“There is a different feel to every town,” McKinley said. “But Fairbanks has always felt like home.”
McKinley said that if he served on the borough assembly, he would bring a keen understanding of the concerns and challenges that Alaska business owners face in uncertain times.
“I hire a lot of young people, and so I understand firsthand how it’s hard to find people and to find the staffing to make sure things are running smoothly,” he said.
McKinley is no stranger to running for office. He ran twice for a state House seat over two election cycles. McKinley ran against a well-known incumbent and is not deterred by the losses. Far from it. Now he sets his sights on the borough assembly.
On his LinkedIn page, McKinley describes his goals: “As an Alaskan and a business owner, I have watched Alaska grow but struggle in the same breath. My hope is that I can enhance the natural beauty of Alaska while finding solutions for what is heartbreakingly wrong.”
1. Name two of the borough’s most pressing issues and how you would address them.
Military housing is one of the biggest issues facing the borough. The borough should streamline its platting and zoning process so that building can begin in the spring. They should also sell their buildable land. Another priority is to help businesses get back on their feet. ARPA funds could be utilized to assist businesses during their time of need.
2. What new services are needed in the borough and how would you pay for them?
I do not believe we need more services. We need to streamline the services we currently provide and make them more user friendly.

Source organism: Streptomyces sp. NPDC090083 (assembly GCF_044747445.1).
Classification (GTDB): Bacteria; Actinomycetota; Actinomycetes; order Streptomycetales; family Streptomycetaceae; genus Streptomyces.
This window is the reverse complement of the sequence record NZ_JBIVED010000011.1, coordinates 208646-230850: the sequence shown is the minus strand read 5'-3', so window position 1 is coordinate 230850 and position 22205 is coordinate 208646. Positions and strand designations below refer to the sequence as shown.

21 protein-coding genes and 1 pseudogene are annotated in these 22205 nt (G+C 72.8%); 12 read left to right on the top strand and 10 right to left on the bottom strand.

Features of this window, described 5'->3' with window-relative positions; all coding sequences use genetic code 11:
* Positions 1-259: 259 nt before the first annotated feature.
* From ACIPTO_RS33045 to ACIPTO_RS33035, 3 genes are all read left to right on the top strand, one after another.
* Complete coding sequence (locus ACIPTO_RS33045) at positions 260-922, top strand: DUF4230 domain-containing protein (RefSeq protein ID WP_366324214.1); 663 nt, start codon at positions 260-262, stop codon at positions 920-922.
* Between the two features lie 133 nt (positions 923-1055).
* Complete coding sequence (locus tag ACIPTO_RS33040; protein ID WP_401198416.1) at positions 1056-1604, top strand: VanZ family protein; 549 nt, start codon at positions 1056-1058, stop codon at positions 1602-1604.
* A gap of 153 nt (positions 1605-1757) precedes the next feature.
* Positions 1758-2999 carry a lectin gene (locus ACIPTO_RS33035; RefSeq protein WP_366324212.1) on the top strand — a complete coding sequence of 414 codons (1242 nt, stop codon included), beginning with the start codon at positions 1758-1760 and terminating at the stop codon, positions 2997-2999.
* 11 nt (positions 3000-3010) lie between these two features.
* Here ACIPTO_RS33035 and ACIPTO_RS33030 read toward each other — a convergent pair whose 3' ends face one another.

3. What cuts are needed in borough government and what should happen with the money saved?
As Parks & Recreation continues to grow user fees may be necessary. The funds that are collected can be put back into the park system to help relieve property taxes. The borough also needs to sell land that was given to them by the state so they can be put on the tax rolls.
4. Should the borough hire more code enforcement officers to deal with the backlog of land use complaints?
No. The borough just began a new system and hired another code enforcement officer. We should analyze the land use complaints to see if the vacancies currently in the planning department is the reason for the backlog. If so, we need to fill these positions before adding more borough employees.
5. The largest annual appropriation by the borough is for public education. Is the local contribution to education too low, too high, or just right?
I believe they are adequately funded. Most of the cuts that were anticipated were able to be put back in the budget with federal funds. As students decide whether or not to attend the brick and mortar schools, a constant review of student to teacher ratio will be needed.
6. What makes you qualified to hold this office?
I have been a local business owner for over 30 years and have been responsible for producing a sustainable budget and making hard decisions during downturns in the economy. The borough assembly must be willing to do the same with the input of its residents. Listening to the public is one of the most important parts of this job.